Allen: NHL offer forces players to make big decision

4:50 PM, Dec 6, 2012   |    comments
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Kevin Allen, USA TODAY Sports

NHL Players' Association members are scheduled to have internal meetings Thursday morning to consider an offer from owners that seemingly puts the fate of the 2012-13 season in their hands.

After three months of contentious negotiations, owners dropped their demands for changes to free agency and arbitration and then upped their make-whole provision offer to $300 million. In exchange, owners have asked for a 10-year contract, with an opt-out clause after eight seasons.

All of these changes are in conjunction to the players' last offer of agreeing to a 50-50 split in hockey-related revenue. In the previous collective bargaining agreement, players were receiving 57%. Achieving the 50-50 split was the owners' primary objective in this negotiation.

Owners have stuck to their request for a five-year cap on contracts but have included a provision that teams can sign their own players for up to seven years. They have also stuck to their demand for a 5% maximum year-to-year variance on salaries in multiyear contracts. That has been important to owners because they want to stop the practice of teams tacking low salary years on the end of contracts to lower the average salary for cap hit purposes.

Wednesday's nine-hour bargaining session was said to be heated and emotional, but in the light of today, players face the reality that they have a decision to make. It's still possible to play a 56- or 58-game season if a deal is reached soon.

Starting Thursday, this week's players-owners-only format has been dropped and Commissioner Gary Bettman and NHL Players' Association executive director Donald Fehr will be back in the room.

As of 3 p.m. ET, though, the sides had not met face-to-face on Thursday.

The NHLPA has floated the idea of requesting the U.S. Federal Mediation and Conciliation Service join the negotiations. The two sides met for two days last with mediators without making any progress.

"They have asked us to consider involving mediators again," NHL deputy commissioner Bill Daly said. "We won't make a final judgment on that until we hear what they have to say today."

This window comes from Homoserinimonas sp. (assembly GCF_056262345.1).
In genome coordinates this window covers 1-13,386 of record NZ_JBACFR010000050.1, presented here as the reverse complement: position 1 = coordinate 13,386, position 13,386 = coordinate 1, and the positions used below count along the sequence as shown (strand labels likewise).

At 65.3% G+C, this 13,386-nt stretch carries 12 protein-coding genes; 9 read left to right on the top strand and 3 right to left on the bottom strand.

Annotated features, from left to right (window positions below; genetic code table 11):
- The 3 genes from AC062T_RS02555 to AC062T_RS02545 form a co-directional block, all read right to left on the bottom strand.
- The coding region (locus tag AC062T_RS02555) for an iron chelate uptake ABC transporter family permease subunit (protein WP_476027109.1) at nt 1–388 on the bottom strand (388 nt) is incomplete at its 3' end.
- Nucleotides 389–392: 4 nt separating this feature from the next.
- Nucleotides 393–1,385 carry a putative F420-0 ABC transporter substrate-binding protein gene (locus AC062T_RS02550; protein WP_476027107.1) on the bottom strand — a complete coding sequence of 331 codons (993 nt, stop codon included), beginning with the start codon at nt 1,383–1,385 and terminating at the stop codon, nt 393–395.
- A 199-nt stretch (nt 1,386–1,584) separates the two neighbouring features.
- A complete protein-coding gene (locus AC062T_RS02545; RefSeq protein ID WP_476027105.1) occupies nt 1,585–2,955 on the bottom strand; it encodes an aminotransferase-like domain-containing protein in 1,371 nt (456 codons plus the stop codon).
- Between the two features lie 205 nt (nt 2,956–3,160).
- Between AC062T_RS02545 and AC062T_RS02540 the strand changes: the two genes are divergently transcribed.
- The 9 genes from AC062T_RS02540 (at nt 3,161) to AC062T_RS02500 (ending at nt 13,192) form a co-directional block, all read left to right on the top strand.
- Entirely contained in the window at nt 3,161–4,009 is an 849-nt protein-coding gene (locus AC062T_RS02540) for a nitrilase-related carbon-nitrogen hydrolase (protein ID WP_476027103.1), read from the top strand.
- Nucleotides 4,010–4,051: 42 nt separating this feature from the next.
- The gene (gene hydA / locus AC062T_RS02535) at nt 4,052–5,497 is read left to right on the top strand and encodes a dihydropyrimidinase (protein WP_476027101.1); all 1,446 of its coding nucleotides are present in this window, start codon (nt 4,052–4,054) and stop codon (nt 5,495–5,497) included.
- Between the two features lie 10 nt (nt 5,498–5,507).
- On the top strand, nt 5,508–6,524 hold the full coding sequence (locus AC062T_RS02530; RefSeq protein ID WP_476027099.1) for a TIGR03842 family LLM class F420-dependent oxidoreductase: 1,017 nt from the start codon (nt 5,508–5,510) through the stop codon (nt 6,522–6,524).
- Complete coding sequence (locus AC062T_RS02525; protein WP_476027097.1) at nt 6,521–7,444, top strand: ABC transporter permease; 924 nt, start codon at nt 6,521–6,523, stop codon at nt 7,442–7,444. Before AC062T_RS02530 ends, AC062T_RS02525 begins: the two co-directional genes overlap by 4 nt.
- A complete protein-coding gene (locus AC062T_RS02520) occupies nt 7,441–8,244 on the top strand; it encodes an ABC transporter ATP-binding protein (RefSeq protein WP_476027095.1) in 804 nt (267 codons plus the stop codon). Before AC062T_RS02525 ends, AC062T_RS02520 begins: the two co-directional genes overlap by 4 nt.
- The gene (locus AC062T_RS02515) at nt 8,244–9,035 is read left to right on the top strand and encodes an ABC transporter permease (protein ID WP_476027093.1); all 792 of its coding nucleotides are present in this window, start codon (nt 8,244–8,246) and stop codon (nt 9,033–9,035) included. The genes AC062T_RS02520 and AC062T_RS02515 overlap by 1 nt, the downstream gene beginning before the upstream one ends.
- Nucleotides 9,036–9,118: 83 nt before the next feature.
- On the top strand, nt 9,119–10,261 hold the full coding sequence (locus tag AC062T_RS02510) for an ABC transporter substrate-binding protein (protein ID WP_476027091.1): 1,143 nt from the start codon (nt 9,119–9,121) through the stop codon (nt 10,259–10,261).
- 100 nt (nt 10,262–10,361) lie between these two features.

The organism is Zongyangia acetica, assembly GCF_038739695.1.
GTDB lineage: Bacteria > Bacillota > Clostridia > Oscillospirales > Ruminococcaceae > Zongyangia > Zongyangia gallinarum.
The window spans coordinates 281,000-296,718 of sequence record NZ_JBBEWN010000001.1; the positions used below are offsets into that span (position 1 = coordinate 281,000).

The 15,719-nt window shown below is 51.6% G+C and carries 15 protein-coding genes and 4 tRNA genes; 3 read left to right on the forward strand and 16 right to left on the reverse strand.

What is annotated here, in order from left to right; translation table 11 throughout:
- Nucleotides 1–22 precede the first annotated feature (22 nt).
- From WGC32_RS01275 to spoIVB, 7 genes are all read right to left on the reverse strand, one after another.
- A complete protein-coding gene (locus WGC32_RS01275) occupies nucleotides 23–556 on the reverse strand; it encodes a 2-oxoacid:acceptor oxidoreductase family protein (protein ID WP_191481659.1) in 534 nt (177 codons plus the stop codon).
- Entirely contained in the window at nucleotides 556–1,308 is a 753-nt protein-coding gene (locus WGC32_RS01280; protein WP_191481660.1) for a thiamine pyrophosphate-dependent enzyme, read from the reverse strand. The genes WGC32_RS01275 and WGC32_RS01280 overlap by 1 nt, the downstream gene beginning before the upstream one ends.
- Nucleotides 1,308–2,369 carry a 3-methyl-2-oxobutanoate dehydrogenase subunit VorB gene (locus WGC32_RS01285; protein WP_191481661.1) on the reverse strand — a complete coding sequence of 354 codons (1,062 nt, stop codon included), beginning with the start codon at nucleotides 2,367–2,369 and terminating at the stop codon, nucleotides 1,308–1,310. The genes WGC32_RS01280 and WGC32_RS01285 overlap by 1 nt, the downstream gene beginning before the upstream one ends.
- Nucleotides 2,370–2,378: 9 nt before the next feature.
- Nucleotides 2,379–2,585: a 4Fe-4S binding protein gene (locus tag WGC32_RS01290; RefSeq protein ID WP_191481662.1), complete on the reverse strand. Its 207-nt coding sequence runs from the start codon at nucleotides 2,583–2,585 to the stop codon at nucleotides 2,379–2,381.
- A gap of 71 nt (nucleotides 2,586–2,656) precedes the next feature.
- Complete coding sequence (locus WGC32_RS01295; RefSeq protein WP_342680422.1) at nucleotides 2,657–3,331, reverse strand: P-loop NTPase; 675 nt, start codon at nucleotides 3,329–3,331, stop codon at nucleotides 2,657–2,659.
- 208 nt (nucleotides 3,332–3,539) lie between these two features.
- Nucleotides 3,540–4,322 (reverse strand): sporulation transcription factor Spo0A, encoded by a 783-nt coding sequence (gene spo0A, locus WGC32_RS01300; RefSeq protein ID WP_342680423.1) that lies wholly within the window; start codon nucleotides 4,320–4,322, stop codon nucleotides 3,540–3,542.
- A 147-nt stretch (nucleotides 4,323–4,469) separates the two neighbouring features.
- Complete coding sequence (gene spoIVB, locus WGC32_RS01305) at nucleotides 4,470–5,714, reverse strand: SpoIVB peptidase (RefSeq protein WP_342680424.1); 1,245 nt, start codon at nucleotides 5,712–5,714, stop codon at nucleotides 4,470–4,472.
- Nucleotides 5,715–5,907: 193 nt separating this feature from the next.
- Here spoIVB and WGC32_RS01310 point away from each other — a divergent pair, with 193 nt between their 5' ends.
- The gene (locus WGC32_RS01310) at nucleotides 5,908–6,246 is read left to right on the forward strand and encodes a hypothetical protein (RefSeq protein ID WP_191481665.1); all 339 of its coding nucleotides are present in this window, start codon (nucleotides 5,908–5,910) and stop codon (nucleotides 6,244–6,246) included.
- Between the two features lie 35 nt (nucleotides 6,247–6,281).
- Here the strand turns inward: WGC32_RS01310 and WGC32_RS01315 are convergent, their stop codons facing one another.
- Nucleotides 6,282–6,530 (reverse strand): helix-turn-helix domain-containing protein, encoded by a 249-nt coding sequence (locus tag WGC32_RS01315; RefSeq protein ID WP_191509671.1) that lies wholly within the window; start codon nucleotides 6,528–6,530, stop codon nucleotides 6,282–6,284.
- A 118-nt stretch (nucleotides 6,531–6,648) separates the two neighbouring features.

Preserving their arbitration and unrestricted free agent rights was very important to players because those two contract rights work in tandem to create a strong middle class. General managers don't like to go to arbitration, and the threat of that, coupled with general managers' willingness to pay a higher salary for those players willing to "sell" a year of their potential free agency has resulted in strong second contracts for many players coming out of their entry-level deals. Those two contract rights are important to almost every NHLPA member.

Players had asked last month for $393 million in transition payments, as NHLPA special counsel Steve Fehr calls them. He doesn't like the use of the phrase "make whole" because he believes that more than $500 million is needed to cover losses that players would suffer in existing contracts with the immediate drop of their share from 57% to 50%. Essentially, owners split the difference between their October $211 million offer and the players' pre-Thanksgiving offer. The $300 million includes $50 million in pension payments.

The request for the 10-year CBA is an issue for players because their official position is that they want five years. Donald Fehr has pointed out that in five years, the NHLPA, because of the nature of sports, will have a multitude of new members and it is only fair to give those members a say in what will happen to them in their careers.

Also, the NHLPA doesn't like having this major change thrown into the equation at the 11th hour of negotiations. The owners' last offer was a six-year contract. However, the owners' desire for a 10-year deal was revealed early in the negotiations. The NBA and NFL recently negotiated 10-year CBAs.

Players will have to decide whether this issue is worth risking a season. If the season is canceled, they will lose more than $1 billion in salary.

Plus, while the rank-and-file membership might support the official NHLPA position of a shorter deal being better, their instincts could be to want a longer deal. That would prevent them from having to go through another CBA squabble during their careers.

They don't like the cap on contracts, but the reality is that the majority of players don't receive contracts longer than five years. Those multiyear deals are generally for star players.

Owners have moved enough off their last position to force players to think long and hard about their next move. Players and owners are supposed to get back together Thursday afternoon to continue negotiations.

 

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